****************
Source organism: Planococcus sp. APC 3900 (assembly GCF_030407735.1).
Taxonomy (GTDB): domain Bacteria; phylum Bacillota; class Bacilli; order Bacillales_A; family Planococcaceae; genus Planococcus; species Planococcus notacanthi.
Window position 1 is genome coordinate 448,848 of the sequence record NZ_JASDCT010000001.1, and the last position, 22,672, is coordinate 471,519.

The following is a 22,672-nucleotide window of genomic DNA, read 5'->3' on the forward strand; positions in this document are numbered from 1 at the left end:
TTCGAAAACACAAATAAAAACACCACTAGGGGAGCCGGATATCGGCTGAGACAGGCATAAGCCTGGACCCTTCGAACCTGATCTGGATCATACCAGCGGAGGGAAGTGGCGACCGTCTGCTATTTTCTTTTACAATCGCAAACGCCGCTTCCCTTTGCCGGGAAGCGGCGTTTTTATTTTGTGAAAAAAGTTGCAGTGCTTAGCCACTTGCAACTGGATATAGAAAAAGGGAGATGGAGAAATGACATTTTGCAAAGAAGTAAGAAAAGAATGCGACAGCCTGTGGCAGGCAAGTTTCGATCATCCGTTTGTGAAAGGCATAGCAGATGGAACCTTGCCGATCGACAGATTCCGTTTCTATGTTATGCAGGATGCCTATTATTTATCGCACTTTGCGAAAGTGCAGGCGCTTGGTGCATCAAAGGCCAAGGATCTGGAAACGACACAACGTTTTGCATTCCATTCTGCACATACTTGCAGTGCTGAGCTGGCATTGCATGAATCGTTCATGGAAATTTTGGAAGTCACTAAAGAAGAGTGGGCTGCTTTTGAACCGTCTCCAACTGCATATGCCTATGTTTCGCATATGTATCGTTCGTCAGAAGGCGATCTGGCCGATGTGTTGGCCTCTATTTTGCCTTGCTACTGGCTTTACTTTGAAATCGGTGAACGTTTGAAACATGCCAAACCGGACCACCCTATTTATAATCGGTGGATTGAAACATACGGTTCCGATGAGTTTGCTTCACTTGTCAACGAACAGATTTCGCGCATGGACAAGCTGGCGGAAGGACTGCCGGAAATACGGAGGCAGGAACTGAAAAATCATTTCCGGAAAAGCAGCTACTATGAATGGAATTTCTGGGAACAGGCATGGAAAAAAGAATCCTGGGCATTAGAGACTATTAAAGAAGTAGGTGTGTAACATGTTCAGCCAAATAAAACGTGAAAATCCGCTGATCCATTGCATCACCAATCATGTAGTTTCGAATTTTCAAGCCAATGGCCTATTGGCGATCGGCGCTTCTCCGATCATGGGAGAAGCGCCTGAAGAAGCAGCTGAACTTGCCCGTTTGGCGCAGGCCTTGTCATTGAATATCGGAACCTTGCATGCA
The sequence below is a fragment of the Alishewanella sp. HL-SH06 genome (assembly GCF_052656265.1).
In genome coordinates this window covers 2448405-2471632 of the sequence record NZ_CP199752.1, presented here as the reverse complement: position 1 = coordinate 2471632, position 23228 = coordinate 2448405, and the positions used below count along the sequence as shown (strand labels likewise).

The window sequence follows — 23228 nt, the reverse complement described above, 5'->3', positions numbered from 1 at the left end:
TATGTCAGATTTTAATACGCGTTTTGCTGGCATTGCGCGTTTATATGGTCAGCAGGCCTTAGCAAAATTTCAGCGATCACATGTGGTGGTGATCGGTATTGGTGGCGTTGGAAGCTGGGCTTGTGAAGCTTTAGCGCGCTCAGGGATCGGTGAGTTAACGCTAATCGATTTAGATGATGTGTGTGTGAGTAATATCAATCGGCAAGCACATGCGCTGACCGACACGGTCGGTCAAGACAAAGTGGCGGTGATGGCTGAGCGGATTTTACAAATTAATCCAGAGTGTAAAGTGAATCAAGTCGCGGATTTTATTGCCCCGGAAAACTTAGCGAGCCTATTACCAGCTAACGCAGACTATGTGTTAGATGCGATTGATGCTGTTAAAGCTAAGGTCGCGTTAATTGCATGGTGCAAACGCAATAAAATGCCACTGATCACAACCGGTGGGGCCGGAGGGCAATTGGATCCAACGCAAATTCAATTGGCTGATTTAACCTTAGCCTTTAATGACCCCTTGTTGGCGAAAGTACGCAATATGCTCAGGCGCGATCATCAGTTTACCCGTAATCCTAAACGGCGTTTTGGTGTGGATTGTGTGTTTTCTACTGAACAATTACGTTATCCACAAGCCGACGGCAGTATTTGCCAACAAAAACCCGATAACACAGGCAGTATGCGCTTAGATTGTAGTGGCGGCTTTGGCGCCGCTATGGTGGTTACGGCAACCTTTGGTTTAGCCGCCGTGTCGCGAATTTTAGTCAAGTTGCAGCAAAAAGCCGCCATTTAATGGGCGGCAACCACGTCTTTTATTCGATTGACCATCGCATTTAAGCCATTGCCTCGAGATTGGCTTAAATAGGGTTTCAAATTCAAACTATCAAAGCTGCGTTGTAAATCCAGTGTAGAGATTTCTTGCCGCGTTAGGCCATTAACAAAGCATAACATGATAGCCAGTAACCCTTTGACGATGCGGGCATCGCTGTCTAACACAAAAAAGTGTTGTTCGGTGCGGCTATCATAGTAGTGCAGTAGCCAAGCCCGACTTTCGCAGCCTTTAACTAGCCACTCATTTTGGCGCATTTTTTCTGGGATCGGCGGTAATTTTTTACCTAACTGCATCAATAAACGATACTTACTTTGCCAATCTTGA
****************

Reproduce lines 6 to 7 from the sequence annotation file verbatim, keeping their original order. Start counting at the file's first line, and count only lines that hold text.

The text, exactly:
The sequence below is a fragment of the Alishewanella sp. HL-SH06 genome (assembly GCF_052656265.1).
In genome coordinates this window covers 2448405-2471632 of the sequence record NZ_CP199752.1, presented here as the reverse complement: position 1 = coordinate 2471632, position 23228 = coordinate 2448405, and the positions used below count along the sequence as shown (strand labels likewise).